Senior State Department Correspondent Says Paris Peace Conference ‘Marks End to Obama’s Failed Mideast Diplomacy’
Ahead of the Mideast peace summit held in Paris on Sunday, Associated Press correspondent Matthew Lee, known for his piercing questions at State Department briefings, indicated that the gathering of world representatives in the French capital would be the culmination of the “Obama administration’s eight years of unsuccessful Israeli-Palestinian diplomacy.”
Analyzing the reason for US participation in the conference, which he said “isn’t expected to produce any tangible progress,” Lee wrote:
At a time when President-elect Donald Trump’s administration is promising a fundamental shift toward Israel, the State Department said Kerry was only participating in the French-hosted event to ensure America’s interest in a two-state solution to the conflict is preserved. The blunt statement reinforced the dwindling hopes for a diplomatic breakthrough.
Related coverageJuly 25, 2017 10:19 am
Lee said that because no representatives from either Jerusalem or Ramallah were among the diplomats from more than 70 countries attending the summit, “[T]he US is primarily focused on shielding Israel from unfair criticism and ensuring concerns about Palestinian incitement to violence aren’t ignored.”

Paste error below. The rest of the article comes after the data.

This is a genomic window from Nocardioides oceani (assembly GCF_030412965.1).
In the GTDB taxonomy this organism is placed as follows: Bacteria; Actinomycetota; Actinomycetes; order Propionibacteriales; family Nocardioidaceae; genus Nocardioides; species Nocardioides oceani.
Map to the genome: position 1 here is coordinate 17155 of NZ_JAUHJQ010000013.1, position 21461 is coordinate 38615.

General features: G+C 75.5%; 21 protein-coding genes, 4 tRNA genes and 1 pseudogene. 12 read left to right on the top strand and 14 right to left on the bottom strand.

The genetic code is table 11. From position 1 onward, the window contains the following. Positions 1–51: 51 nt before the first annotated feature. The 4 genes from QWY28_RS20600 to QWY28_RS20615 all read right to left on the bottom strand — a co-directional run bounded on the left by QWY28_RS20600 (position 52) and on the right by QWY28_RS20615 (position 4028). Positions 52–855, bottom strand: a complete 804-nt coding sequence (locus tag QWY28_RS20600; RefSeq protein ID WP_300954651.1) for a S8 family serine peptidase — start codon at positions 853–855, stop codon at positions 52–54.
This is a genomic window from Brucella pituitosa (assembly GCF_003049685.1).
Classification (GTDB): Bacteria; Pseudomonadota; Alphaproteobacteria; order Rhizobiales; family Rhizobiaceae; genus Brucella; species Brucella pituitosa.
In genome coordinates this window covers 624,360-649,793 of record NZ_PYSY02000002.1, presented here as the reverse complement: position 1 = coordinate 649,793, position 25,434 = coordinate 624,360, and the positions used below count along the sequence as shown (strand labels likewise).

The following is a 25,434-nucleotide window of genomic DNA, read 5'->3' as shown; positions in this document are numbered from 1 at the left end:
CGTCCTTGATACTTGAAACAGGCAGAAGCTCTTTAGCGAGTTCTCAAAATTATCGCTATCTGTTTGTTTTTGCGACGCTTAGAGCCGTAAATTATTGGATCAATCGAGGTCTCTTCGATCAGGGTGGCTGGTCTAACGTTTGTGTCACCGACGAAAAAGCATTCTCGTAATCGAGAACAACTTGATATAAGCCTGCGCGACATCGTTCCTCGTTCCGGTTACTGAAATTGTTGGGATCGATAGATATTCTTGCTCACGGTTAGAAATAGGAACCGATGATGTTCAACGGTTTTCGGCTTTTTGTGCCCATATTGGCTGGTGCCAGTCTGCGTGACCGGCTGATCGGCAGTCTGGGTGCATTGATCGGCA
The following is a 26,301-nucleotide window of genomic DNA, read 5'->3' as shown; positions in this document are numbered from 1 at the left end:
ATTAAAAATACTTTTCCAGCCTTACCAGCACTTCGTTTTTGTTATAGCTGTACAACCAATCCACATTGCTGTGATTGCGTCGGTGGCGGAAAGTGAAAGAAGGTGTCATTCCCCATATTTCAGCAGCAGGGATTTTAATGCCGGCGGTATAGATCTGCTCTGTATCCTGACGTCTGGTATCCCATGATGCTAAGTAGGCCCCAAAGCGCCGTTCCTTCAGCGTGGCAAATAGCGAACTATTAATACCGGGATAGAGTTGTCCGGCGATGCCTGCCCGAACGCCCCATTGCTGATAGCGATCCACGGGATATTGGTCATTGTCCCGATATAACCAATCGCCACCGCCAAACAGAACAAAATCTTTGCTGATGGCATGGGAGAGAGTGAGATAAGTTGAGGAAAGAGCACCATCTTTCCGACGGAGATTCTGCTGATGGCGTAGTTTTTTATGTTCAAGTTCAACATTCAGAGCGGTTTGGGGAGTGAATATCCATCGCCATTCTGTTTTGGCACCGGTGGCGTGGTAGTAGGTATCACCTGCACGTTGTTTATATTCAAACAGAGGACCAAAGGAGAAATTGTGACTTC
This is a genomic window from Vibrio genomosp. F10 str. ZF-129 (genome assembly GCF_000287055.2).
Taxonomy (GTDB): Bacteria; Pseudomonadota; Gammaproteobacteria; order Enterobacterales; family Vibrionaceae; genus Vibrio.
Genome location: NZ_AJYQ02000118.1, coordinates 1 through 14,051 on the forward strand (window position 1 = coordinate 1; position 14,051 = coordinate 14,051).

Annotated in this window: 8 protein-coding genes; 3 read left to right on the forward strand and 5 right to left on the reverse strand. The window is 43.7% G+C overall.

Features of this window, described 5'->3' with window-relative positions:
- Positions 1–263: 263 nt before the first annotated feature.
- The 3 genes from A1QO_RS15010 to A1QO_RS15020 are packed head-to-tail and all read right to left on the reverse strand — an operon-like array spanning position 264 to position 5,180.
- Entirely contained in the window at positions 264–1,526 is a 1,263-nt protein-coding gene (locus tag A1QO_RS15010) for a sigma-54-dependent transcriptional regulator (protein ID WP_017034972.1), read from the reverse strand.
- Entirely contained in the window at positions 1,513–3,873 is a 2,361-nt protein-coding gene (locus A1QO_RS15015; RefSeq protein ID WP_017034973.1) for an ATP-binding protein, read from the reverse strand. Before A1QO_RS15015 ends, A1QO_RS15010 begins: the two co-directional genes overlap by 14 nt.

However, he wrote, “[T]he administration may find its voice ignored. While the US received credit from close allies in Europe and elsewhere for abstaining” from the vote on the anti-settlement UN Security Council Resolution 2334 last month, “America’s partners have grown tired with its leadership on the peace process.”
Lee added that what Kerry and other members of the Obama administration are more concerned about is the possibility of the incoming Trump team’s making good on its talk of moving the US Embassy in Israel from Tel Aviv to Jerusalem – a “symbolic gesture” aimed at recognizing the Holy City as the capital of the Jewish state, without waiting for any negotiations to determine its status.
According to Lee, “Kerry’s biggest decision in Paris may be a political one: whether to sign the concluding document if it includes a specific warning to Trump against moving the embassy. The Palestinians, Arab nations and others are pushing the issue, fearing the US move could spark a new conflagration. French officials say the warning could be in the document” — a draft of which Lee said was obtained by AP — urging Israel and the Palestinians “to officially restate their commitment to the two-state solution.” Lee said it also “tells Israel that no changes to its pre-1967 borders will be recognized if the Palestinians aren’t in agreement.”
Israeli Ambassador to the UN Danny Danon, who railed against the conference last week, saying it constituted a “reward to the Palestinians for continuing to avoid negotiations while promoting terrorism,” reiterated his criticism on Sunday, while the summit was underway.
“The Paris conference is so detached from reality that it has extended a hand towards Palestinian obstructionism instead of towards peace,” Danon said in a statement. “Rather than advancing a joint effort to battle global terrorism, the conference focused obsessively on Israel as part of an attempt to push forward a last-minute initiative just days before the new US administration takes office. In the next few weeks, we will enter a new era and work with the incoming US administration to undo the damage caused by the Security Council resolution and these other one-sided initiatives.”